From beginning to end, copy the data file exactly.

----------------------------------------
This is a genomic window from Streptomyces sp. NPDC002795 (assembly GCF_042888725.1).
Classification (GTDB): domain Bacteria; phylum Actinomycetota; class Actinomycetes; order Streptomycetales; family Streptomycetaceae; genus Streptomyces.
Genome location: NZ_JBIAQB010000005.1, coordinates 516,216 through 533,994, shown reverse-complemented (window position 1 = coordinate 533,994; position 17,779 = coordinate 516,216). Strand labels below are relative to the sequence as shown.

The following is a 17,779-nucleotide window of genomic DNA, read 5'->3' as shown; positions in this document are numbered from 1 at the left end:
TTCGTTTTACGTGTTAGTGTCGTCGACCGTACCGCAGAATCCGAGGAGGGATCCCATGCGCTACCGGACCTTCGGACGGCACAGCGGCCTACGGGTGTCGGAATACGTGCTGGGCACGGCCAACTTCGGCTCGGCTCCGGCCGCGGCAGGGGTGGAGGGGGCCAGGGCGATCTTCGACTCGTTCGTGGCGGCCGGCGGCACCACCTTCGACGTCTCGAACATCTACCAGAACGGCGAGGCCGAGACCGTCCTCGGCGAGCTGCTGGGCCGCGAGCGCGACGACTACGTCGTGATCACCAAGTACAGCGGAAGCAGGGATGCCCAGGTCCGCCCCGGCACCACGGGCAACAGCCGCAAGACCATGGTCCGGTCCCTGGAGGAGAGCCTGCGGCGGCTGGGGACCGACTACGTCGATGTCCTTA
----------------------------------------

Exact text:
This is a genomic window from Streptomyces sp. NPDC002795 (assembly GCF_042888725.1).
Classification (GTDB): domain Bacteria; phylum Actinomycetota; class Actinomycetes; order Streptomycetales; family Streptomycetaceae; genus Streptomyces.
Genome location: NZ_JBIAQB010000005.1, coordinates 516,216 through 533,994, shown reverse-complemented (window position 1 = coordinate 533,994; position 17,779 = coordinate 516,216). Strand labels below are relative to the sequence as shown.

The following is a 17,779-nucleotide window of genomic DNA, read 5'->3' as shown; positions in this document are numbered from 1 at the left end:
TTCGTTTTACGTGTTAGTGTCGTCGACCGTACCGCAGAATCCGAGGAGGGATCCCATGCGCTACCGGACCTTCGGACGGCACAGCGGCCTACGGGTGTCGGAATACGTGCTGGGCACGGCCAACTTCGGCTCGGCTCCGGCCGCGGCAGGGGTGGAGGGGGCCAGGGCGATCTTCGACTCGTTCGTGGCGGCCGGCGGCACCACCTTCGACGTCTCGAACATCTACCAGAACGGCGAGGCCGAGACCGTCCTCGGCGAGCTGCTGGGCCGCGAGCGCGACGACTACGTCGTGATCACCAAGTACAGCGGAAGCAGGGATGCCCAGGTCCGCCCCGGCACCACGGGCAACAGCCGCAAGACCATGGTCCGGTCCCTGGAGGAGAGCCTGCGGCGGCTGGGGACCGACTACGTCGATGTCCTTA